Immune System May Play Role in Fibromyalgia, Study Suggests

Immune System May Play Role in Fibromyalgia, Study Suggests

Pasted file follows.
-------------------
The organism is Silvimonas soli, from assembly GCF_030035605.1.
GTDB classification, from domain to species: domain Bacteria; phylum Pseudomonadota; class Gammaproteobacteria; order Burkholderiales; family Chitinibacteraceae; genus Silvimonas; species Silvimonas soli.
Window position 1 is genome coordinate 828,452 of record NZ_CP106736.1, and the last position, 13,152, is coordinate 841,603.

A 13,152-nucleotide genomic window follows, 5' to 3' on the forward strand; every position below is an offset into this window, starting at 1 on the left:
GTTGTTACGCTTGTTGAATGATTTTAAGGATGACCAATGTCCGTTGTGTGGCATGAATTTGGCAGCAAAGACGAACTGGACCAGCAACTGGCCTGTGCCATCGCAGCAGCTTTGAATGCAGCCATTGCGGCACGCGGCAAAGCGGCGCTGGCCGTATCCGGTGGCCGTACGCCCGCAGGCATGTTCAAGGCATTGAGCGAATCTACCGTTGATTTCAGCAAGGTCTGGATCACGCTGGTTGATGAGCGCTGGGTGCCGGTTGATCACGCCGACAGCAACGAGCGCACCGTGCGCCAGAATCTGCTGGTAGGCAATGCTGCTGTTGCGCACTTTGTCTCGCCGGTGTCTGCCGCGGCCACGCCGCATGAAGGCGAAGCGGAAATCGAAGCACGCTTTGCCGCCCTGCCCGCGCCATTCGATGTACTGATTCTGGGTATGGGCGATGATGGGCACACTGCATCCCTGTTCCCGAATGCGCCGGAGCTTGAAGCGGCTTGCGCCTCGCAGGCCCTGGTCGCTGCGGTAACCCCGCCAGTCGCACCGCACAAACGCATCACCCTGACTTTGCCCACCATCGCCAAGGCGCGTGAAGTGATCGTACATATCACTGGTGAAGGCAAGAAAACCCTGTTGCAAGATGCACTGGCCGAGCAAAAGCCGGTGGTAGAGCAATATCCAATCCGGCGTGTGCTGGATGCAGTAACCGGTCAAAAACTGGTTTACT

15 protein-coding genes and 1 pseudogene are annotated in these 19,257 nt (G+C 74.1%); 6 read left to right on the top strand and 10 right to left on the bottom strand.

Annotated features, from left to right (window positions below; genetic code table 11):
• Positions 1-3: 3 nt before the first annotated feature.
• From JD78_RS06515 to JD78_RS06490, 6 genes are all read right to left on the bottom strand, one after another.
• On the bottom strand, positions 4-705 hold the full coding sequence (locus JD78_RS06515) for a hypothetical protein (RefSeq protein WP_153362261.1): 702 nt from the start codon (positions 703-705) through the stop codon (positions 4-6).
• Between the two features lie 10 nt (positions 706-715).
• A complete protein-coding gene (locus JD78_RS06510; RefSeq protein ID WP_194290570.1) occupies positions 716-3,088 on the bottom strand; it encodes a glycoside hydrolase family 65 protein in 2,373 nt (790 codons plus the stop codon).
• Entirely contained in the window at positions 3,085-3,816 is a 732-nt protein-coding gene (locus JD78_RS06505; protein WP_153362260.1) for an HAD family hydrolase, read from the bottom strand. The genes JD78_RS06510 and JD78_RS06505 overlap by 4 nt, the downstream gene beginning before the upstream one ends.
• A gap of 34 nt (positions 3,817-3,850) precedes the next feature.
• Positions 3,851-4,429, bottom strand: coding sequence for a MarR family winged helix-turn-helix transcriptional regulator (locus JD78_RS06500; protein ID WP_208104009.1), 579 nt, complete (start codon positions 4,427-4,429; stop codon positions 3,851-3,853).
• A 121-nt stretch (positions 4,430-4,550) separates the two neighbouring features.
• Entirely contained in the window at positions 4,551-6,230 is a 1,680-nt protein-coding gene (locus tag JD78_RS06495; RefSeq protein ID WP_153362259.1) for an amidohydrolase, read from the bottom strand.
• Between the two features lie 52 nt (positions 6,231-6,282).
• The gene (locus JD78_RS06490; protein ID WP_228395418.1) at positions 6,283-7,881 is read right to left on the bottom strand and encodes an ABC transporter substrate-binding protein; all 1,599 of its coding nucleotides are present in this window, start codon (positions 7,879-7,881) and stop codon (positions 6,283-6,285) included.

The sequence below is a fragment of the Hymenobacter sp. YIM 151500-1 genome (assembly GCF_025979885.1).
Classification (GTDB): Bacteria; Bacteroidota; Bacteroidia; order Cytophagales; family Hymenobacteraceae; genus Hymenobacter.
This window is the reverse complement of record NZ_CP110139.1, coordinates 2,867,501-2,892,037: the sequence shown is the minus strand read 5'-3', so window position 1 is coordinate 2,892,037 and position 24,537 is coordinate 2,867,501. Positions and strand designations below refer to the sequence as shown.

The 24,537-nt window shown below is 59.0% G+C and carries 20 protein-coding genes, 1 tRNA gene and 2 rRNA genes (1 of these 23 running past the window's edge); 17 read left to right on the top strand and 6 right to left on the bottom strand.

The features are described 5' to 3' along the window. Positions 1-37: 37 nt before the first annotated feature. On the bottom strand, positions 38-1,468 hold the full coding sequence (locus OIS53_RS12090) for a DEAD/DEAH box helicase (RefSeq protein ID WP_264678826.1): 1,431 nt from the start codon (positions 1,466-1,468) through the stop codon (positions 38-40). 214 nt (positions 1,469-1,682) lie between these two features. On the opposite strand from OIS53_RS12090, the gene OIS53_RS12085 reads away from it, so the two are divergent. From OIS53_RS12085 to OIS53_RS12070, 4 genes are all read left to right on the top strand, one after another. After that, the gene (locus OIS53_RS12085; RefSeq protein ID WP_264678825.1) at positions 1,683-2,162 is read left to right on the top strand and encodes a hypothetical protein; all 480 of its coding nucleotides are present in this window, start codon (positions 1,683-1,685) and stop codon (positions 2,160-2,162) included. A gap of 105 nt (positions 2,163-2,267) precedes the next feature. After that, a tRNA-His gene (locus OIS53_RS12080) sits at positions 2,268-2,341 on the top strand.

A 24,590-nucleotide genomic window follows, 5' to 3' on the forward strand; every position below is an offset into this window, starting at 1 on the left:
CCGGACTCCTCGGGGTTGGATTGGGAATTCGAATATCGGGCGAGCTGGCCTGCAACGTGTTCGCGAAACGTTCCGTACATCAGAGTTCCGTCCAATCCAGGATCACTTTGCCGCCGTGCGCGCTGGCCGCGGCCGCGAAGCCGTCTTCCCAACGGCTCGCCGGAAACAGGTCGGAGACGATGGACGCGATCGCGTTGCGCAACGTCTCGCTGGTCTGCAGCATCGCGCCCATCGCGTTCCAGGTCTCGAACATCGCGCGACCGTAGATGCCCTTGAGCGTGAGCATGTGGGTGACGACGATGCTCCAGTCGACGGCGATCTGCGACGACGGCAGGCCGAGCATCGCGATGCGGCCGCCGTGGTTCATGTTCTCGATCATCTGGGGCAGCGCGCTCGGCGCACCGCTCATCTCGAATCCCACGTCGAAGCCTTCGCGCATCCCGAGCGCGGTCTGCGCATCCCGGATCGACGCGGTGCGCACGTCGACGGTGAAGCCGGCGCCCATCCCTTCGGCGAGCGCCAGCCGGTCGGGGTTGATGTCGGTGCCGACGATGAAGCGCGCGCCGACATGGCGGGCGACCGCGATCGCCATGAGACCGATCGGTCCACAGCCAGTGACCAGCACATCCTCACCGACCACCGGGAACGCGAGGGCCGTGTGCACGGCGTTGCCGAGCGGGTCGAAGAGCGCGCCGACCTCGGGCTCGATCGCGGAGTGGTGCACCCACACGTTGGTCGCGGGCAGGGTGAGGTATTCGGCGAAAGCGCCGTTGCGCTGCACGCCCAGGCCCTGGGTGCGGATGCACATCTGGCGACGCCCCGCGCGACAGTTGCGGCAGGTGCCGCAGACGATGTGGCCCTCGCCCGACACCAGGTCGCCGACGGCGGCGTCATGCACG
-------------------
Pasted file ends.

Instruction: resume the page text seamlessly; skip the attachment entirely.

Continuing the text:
Through a new genetic analysis, researchers have found evidence suggesting the involvement of the immune system in fibromyalgia (FM), a study reports. Inherited mutations in genes that provide instructions for the production of three immune molecules — called CCL11, CCL4 and MEFV — impact the immune system and may be associated with the risk of fibromyalgia, according to the researchers. The study, “SNPs in inflammatory genes CCL11CCL4 and MEFV in a fibromyalgia family study,” waa published in the journal Plos One. Previous family studies have suggested a genetic component linked to fibromyalgia, with several pieces of evidence pointing to a role for genes involved in inflammatory pathways. In another study, researchers found that the levels of several inflammatory chemokines — proteins secreted by cells — were elevated in fibromyalgia. Among these were the chemokines CCL11 and CCL4, located in a chemokine gene cluster in chromosome 17, which is associated with immune-related disorders, including atopic dermatitis and inflammatory bowel disease (IBD). Researchers in this study performed a sequencing analysis of the chemokine gene cluster identified in chromosome 17 in 100 fibromyalgia patients. Their DNA was extracted from blood immune cells, called lymphocytes, or saliva. The same analysis was performed in the DNA from
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